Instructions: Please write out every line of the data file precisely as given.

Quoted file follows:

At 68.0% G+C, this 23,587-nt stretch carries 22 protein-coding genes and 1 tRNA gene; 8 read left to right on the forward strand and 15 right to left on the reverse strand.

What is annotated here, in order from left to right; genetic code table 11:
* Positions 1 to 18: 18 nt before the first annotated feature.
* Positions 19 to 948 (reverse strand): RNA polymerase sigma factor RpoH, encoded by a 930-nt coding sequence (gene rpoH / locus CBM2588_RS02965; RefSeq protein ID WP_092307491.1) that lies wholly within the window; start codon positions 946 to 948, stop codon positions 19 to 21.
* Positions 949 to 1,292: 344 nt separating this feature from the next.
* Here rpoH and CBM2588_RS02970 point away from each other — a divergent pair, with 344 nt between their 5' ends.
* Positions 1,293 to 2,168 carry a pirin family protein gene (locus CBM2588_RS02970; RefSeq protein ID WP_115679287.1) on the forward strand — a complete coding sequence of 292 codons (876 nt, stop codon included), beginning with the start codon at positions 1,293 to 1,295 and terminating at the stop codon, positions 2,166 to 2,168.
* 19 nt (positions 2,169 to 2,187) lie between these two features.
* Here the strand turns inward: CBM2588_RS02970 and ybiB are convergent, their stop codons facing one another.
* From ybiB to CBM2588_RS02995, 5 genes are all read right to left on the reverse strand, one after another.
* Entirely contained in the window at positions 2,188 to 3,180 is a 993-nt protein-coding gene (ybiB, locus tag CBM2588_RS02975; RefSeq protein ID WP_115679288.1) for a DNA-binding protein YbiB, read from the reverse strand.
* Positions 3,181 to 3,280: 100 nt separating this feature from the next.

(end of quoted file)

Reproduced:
At 68.0% G+C, this 23,587-nt stretch carries 22 protein-coding genes and 1 tRNA gene; 8 read left to right on the forward strand and 15 right to left on the reverse strand.

What is annotated here, in order from left to right; genetic code table 11:
* Positions 1 to 18: 18 nt before the first annotated feature.
* Positions 19 to 948 (reverse strand): RNA polymerase sigma factor RpoH, encoded by a 930-nt coding sequence (gene rpoH / locus CBM2588_RS02965; RefSeq protein ID WP_092307491.1) that lies wholly within the window; start codon positions 946 to 948, stop codon positions 19 to 21.
* Positions 949 to 1,292: 344 nt separating this feature from the next.
* Here rpoH and CBM2588_RS02970 point away from each other — a divergent pair, with 344 nt between their 5' ends.
* Positions 1,293 to 2,168 carry a pirin family protein gene (locus CBM2588_RS02970; RefSeq protein ID WP_115679287.1) on the forward strand — a complete coding sequence of 292 codons (876 nt, stop codon included), beginning with the start codon at positions 1,293 to 1,295 and terminating at the stop codon, positions 2,166 to 2,168.
* 19 nt (positions 2,169 to 2,187) lie between these two features.
* Here the strand turns inward: CBM2588_RS02970 and ybiB are convergent, their stop codons facing one another.
* From ybiB to CBM2588_RS02995, 5 genes are all read right to left on the reverse strand, one after another.
* Entirely contained in the window at positions 2,188 to 3,180 is a 993-nt protein-coding gene (ybiB, locus tag CBM2588_RS02975; RefSeq protein ID WP_115679288.1) for a DNA-binding protein YbiB, read from the reverse strand.
* Positions 3,181 to 3,280: 100 nt separating this feature from the next.